ANSWER:The short answer is no. This type of behaviour is classic bullying, bullying at it worst and at its most common. You wouldn't be able to lodge a complaint with this Commission, because the bullying isn't based on one of the grounds (such as age, sex, disability or religion) covered by the Act. If your employer has a policy on bullying, you might want to lodge a complaint with the company. You could also call the Queensland Working Women's Service for more information about what you can do. Other organisations which might be able to assist are the Workplace Health and Safety Division of the Department of Employment, Training and Industrial Relations, or the Beyond Bullying Association.

Back to top

Lawful sexual activity FAQs

What does lawful sexual activity mean?

In the context of the Queensland Anti-Discrimination Act 1991 , lawful sexual activity means a person's occupation as a sex worker. (In Queensland, sex workers can work legally either in a licensed brothel or as a sole operator.)  It does not include performing the work of a sex worker. It is unlawful to discriminate against a person (in the areas of activity under the Act) because the person is a sex worker, except in certain circumstances involving work with children. For example, it would be unlawful for a school to refuse to enrol a person's child because the person is a lawful sex worker.

Back to top

Can a motel or hotel refuse to rent a room to a lawful sex worker?

It is lawful for a motel or hotel to refuse to provide accommodation if the sex worker intends to use the room for sex work.

If the room is not to be used in connection with sex work, it is unlawful to refuse to rent the room to a person because of the person's occupation as a sex worker.

Back to top

Can a motel or hotel ask a potential customer if they are a sex worker?

It is unlawful for a person to ask another person to supply information on which unlawful discrimination might be based.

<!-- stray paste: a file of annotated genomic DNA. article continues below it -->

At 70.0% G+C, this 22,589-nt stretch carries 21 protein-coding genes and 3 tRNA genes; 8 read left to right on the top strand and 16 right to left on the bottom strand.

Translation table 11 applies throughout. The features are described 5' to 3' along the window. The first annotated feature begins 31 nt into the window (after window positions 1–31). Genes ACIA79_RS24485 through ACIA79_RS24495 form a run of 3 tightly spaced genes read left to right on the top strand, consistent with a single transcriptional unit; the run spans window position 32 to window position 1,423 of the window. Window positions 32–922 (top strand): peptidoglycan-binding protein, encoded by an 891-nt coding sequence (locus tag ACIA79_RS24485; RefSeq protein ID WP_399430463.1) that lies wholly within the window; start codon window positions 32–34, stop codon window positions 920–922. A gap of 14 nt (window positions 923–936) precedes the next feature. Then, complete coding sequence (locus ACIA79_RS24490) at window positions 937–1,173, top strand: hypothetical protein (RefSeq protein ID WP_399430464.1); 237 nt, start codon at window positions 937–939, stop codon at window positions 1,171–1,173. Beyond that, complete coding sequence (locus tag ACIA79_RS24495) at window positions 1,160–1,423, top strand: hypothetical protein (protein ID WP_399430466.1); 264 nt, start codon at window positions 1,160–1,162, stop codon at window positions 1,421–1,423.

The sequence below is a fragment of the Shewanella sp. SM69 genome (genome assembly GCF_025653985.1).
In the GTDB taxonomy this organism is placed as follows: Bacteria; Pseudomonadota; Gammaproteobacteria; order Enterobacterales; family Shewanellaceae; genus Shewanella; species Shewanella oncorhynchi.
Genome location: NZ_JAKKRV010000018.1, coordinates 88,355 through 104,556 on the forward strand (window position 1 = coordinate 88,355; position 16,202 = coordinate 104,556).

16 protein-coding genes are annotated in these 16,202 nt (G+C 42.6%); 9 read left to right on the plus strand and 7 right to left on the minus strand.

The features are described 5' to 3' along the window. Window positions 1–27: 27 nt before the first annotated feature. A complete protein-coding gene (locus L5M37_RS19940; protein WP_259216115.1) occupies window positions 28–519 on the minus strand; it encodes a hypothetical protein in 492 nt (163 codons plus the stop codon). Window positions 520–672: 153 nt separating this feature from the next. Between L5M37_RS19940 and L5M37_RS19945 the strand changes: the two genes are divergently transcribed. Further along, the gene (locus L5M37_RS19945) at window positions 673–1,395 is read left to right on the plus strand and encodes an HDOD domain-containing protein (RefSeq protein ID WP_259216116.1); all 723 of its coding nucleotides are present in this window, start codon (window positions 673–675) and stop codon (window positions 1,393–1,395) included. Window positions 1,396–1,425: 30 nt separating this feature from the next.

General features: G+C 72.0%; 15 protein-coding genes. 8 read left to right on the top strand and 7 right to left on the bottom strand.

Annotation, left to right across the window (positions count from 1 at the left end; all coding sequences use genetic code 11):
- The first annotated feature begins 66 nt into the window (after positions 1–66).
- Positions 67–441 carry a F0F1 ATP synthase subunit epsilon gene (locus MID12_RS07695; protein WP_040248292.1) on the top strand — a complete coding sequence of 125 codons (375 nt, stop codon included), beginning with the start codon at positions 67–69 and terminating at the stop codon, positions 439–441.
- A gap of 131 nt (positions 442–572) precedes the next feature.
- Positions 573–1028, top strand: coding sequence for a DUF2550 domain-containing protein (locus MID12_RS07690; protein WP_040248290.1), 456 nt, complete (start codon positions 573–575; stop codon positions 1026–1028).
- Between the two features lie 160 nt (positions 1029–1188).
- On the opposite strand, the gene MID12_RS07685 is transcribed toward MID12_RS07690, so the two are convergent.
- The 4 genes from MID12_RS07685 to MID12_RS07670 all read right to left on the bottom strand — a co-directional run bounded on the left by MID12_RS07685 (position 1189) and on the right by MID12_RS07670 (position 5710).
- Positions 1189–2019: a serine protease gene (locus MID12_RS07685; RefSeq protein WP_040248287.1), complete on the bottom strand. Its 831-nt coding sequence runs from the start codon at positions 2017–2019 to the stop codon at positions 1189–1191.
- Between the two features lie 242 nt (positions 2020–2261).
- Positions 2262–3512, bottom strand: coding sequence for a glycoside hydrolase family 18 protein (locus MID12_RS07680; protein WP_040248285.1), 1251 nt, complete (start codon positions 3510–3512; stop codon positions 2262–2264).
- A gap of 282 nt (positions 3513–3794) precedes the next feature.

It is only lawful for accommodation providers to discriminate against sex workers if they reasonably believe the person is using or intends to use the room in connection with their sex work. If an accommodation provider suspects a potential customer might use the room for sex work, they could ask whether the person intends to use the room for work. They could then ask what type of work the person intends to do, and if it is sex work, they can lawfully refuse to provide the room.

Back to top

Can I ask women who are potential customers their occupation?

If only women are asked for their occupation, this could be unlawful discrimination on the basis of the person's sex, in that women are being treated less favourably to men.

Back to top

Other FAQs

Can I complain about television ads which I find offensive?

The discriminatory advertising provisions in the legislation refer to ads where someone shows an intention to break anti-discrimination laws, for example, where an employer indicates that only female applicants need apply for a job where a person's sex is irrelevant to their ability to do the work.

In general sexist television advertising is not covered by the Act and complaints should be referred to the relevant broadcasting authority. Television ads which may incite racial or religious hatred may be covered by the Act.

Back to top

Is smoking covered by the Anti-Discrimination Act?

No. Smoking is not a protected attribute, and it is not an impairment under the Act.

Although smokers might be addicted to nicotine, it is possible to deal with the addiction by using patches rather than smoking. It is acceptable to impose reasonable smoking restrictions while at work or in rented premises without offending the Anti-Discrimination Act .

Back to top